E-Commerce Offer vs Invitation to Treat

2301 WordsDec 4, 200610 Pages
Q1) Consider the legal status of Web advert and whether it would amount to an offer in law; Q2) If so, consider whether the filling in of the" buy now" form amounted to an acceptance of the offer; Q3) Outline the consumer buyer's rights under the Distance Selling Regulations as they may apply to this sale. In this assignment I must conclude whether the advert from Surjit's website constitutes a lawful offer or an Invitation to Treat. I will test this by comparing the two alternatives and assessing which is more applicable to the case study. Offer V Invitation to Treat To establish the difference between an offer by an organisation or if it is advertising an Invitation to Treat is whether the advert can be likened to that of a shop…show more content…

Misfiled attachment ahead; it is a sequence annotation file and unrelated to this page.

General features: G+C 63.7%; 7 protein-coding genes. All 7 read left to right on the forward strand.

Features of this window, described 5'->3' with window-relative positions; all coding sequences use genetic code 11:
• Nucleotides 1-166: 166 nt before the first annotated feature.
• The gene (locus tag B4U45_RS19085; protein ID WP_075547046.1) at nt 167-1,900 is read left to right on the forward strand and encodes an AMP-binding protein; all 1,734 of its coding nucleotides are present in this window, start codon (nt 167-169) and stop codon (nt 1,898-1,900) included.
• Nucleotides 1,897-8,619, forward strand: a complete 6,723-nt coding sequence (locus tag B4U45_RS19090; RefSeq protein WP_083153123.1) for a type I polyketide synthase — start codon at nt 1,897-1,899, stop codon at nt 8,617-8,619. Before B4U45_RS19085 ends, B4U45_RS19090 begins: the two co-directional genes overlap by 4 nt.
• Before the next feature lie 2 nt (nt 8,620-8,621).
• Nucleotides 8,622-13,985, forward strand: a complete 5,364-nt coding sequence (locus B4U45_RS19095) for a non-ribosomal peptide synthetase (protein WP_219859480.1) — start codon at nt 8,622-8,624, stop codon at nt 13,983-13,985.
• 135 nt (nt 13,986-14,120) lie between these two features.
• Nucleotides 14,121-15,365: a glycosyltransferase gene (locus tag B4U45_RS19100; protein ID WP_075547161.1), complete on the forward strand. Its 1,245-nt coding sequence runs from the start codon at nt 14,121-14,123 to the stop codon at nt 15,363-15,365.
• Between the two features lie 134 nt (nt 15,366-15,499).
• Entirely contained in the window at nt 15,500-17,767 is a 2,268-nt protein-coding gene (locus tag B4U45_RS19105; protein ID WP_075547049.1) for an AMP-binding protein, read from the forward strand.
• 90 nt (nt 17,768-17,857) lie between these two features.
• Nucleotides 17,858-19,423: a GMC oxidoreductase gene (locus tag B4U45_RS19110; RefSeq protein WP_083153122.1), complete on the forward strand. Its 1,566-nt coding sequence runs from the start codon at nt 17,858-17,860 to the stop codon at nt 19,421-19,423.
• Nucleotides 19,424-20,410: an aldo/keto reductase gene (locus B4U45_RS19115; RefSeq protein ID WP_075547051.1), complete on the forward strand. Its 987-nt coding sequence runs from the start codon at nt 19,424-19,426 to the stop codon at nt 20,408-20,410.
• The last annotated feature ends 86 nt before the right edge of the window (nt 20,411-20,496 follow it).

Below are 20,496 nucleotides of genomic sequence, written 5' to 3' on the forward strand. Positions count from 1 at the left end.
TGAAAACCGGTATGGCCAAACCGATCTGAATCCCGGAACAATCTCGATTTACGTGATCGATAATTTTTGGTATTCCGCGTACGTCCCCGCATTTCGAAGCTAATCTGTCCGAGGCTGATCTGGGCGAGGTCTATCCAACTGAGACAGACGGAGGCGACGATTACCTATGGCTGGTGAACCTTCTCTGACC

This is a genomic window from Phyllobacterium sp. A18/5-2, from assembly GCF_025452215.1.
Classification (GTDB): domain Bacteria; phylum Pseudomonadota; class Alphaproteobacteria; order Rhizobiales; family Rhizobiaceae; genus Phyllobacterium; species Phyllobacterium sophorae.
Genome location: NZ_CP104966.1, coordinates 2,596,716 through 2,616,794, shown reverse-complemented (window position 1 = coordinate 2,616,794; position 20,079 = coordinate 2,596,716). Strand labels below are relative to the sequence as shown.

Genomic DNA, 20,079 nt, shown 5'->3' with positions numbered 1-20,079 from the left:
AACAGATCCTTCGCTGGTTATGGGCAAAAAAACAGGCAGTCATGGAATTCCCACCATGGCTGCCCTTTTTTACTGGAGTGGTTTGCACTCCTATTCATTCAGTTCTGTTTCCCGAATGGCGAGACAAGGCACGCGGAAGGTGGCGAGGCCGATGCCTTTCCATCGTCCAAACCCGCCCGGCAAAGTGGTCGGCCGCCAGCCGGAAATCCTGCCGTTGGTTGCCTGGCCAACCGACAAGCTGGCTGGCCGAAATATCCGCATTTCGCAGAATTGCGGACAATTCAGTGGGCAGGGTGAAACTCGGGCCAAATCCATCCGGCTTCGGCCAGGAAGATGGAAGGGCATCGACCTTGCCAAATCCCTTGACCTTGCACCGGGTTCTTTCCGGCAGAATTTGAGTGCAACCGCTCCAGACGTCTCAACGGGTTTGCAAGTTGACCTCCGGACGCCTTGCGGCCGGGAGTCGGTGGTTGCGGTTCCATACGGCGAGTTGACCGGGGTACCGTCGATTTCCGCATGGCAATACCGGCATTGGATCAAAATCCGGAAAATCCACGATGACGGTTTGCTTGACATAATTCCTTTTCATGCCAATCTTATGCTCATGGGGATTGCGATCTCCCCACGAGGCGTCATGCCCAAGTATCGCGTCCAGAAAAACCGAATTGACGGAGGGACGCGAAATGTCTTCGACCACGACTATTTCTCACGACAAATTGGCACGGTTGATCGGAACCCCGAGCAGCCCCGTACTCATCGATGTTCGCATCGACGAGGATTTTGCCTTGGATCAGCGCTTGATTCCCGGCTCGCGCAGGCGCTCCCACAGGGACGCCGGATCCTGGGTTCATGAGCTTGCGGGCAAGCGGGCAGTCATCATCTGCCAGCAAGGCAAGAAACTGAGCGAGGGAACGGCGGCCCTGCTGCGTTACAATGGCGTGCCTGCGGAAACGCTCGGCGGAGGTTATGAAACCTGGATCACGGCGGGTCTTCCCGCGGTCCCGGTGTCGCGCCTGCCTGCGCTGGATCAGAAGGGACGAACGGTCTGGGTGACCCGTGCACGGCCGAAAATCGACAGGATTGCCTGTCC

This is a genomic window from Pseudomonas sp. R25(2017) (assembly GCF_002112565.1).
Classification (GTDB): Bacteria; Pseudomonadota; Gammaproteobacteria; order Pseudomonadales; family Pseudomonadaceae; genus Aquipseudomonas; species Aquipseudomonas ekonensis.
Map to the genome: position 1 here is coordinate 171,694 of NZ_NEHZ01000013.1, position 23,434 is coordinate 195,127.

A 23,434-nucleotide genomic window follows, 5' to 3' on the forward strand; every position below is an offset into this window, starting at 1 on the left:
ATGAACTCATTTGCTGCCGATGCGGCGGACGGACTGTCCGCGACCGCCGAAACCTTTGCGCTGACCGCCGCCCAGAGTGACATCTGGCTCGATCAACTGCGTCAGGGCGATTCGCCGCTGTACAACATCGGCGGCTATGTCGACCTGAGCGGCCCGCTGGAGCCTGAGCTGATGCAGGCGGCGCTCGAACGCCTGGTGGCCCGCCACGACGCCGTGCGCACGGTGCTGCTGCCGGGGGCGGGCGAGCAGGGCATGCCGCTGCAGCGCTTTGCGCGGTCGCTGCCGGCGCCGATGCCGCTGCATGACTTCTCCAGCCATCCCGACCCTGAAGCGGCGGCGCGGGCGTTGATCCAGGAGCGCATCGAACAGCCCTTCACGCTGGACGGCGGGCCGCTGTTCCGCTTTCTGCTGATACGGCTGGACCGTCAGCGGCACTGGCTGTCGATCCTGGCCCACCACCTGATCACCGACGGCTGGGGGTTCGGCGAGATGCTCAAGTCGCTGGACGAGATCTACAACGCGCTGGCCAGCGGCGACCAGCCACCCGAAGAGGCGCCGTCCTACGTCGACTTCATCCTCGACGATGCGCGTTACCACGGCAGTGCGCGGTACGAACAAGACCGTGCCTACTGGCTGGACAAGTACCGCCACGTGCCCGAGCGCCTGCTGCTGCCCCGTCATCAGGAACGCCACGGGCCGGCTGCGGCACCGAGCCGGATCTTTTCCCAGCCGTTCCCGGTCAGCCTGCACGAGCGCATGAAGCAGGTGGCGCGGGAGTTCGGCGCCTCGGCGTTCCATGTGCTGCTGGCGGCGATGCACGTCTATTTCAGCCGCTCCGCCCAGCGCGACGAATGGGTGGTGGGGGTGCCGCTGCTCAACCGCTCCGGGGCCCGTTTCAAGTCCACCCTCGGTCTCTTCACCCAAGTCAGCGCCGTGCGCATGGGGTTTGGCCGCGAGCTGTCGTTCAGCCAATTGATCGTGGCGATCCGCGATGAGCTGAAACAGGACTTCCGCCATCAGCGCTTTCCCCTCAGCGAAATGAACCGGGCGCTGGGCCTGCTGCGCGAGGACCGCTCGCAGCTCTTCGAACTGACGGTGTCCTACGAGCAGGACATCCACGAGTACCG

To then complete the form would amount to confirmation of negotiations by the consumer but not acceptance of sale. At which Surjit can refuse the sale of the cameras. Surjit has not specifically stated that the sales offer was an invitation to treat. This could prove a huge problem for him because websites have not been tested against the three stage rule in the U.K of invitation to treat, offer and acceptance. It could therefore be easily argued that Surjit is bound by a contract as it seems Argos believed they might have been. The fact that Argos settled out of court raises suspicion. If the case study is to be accepted as an established offer, then Surjit would have to comply with the Distance Selling Regulations 2000 (DSR 2000). These regulations are to protect consumers by insisting that influential information is supplied to customer before and after the contract has been entered. If email has been used to provide information to the seller then it is deemed fit for this method of communication to be used to inform consumers. The information in regulation to the Distance Selling 2000 includes; 1. "the identity of the supplier and (where the contract requires payment in advance) the supplier's address; 2. a description of the main characteristics of the goods or services; 3. the price of the goods or services, including all

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